NASA Invites Media, Social Media To June Deep Space Rocket Booster Test
Media and social media followers are invited to watch as NASA tests the largest, most powerful booster in the world for the agency’s new deep space rocket, the Space Launch System (SLS), on June 28 at Orbital ATK Aerospace System’s test facility in Promontory, Utah. SLS and NASA’s Orion spacecraft will launch astronauts on missions to explore multiple destinations on the journey to Mars.
NASA social media followers can apply for credentials to attend the booster test firing as part of a NASA Social event. A maximum of 45 participants will be selected to attend events on June 27, which include tours of the Orbital ATK facilities and opportunities for interviews with NASA and Orbital ATK officials. Participants also will have the opportunity to view, and feel, the powerful test firing on June 28.
Social media followers can apply to attend the event at: http://www.nasa.gov/social/qm2_social.
Registration is for U.S. citizens only and closes Monday, May 23. All social media accreditation applications will be considered on a case-by-case basis. Details and rules for social media accreditation also are listed on the website.
Members of the U.S. media interested in covering the June 27 events and June 28 test can request credentials by contacting Orbital ATK’s Kay Anderson at 435-230-2787 or firstname.lastname@example.org.
This is the second two-minute, full-duration qualification test for the booster, and will provide NASA with critical data to support booster qualification for flight. It also will be the last time the booster is fired in a test environment before the first flight of SLS and Orion in 2018.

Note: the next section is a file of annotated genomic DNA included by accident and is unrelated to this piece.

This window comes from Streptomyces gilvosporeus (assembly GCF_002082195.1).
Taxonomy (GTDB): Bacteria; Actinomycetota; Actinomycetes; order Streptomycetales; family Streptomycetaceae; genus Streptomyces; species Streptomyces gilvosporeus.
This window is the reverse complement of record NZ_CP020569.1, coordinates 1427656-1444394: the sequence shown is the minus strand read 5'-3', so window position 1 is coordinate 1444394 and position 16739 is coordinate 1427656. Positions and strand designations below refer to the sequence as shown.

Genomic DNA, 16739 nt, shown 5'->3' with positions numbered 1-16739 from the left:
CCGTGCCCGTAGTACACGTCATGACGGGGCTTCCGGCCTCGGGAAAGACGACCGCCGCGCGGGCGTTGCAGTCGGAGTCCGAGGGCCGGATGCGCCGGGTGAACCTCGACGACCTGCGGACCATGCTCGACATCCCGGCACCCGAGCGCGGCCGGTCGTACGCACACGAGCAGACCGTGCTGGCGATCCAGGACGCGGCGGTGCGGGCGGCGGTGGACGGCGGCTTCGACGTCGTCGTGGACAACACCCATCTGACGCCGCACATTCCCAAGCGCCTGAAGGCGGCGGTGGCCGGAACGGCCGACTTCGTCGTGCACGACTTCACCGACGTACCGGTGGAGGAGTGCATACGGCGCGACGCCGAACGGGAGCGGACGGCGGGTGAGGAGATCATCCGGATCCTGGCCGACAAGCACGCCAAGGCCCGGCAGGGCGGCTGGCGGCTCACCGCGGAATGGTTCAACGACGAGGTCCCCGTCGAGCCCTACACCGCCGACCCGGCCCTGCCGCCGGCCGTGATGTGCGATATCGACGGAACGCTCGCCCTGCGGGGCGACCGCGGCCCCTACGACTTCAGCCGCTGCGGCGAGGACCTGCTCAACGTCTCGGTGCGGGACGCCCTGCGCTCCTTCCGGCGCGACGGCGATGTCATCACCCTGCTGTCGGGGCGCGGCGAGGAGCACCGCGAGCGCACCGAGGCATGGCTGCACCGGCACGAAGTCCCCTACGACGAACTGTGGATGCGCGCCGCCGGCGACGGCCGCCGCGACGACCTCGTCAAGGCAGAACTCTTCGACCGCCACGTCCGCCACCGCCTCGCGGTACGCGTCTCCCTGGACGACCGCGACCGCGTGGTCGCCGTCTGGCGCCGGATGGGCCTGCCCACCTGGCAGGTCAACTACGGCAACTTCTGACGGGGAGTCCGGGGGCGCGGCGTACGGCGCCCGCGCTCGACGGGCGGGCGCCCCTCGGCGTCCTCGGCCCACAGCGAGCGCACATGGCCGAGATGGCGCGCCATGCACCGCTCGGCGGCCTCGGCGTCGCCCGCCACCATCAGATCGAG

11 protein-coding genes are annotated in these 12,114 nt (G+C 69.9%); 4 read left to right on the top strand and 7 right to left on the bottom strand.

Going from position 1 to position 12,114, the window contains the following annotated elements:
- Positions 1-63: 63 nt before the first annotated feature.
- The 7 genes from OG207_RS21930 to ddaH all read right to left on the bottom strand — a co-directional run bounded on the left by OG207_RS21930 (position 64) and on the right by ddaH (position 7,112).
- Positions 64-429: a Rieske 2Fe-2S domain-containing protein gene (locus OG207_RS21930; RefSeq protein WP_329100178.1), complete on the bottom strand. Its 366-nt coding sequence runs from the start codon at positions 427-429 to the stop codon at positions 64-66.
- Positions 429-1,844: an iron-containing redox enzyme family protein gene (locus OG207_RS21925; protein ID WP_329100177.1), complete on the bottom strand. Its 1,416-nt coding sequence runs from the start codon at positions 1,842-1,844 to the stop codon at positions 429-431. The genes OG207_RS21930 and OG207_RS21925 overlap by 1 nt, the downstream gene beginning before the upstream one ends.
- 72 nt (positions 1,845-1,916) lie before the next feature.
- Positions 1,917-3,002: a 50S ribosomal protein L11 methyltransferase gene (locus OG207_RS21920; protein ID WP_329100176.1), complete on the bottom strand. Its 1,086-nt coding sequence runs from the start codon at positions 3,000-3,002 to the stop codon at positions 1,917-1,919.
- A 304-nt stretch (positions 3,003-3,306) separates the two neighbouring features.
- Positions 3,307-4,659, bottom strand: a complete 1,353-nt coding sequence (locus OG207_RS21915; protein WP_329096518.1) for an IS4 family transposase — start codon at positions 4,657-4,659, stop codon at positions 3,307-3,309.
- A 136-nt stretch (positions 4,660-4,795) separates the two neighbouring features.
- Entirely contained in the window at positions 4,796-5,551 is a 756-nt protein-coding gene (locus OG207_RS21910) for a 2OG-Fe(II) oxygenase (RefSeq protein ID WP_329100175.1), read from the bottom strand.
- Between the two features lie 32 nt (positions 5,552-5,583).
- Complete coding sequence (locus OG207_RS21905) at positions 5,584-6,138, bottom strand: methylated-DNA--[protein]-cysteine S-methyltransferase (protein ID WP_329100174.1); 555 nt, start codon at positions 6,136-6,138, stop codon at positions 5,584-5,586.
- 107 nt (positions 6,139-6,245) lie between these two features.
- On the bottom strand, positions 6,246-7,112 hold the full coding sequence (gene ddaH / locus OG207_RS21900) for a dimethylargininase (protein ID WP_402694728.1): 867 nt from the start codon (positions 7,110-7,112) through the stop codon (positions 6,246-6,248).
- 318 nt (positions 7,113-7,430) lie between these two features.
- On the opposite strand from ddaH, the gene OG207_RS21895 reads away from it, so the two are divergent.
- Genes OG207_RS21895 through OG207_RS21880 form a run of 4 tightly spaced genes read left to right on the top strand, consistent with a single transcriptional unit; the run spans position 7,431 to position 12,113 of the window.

During the test, 82 qualification test objectives will be measured through more than 530 instrumentation channels on the booster at a target initial temperature of 40 degrees Fahrenheit – the colder end of its accepted propellant temperature range.
The first, full-scale booster qualification test was successfully completed in March 2015 and demonstrated acceptable performance of the booster design at 90 degrees Fahrenheit — the highest end of the booster’s accepted propellant temperature range. Testing at the thermal extremes experienced by the booster on the launch pad is important to understanding the effects of temperature on the performance of the propellant.
Two five-segment solid rocket boosters and four RS-25 main engines will power the SLS. Solid rocket boosters operate in parallel with the main engines for the first two minutes of flight, providing more than 75 percent of the thrust needed for the rocket to overcome Earth’s gravitational pull.
The SLS Block I configuration will have a minimum 70-metric-ton (77-ton) lift capability and be powered by twin boosters and four RS-25 engines. The next planned upgrade of SLS, Block 1B, would use a more powerful exploration upper stage for more ambitious missions with a 105-metric-ton (115-ton) lift capacity. Block 2 will add a pair of more powerful boosters to provide a 130-metric-ton (143-ton) lift capacity. In each configuration, SLS will continue to use the same core stage and four RS-25 engines.
For more information about SLS, visit: http://www.nasa.gov/sls.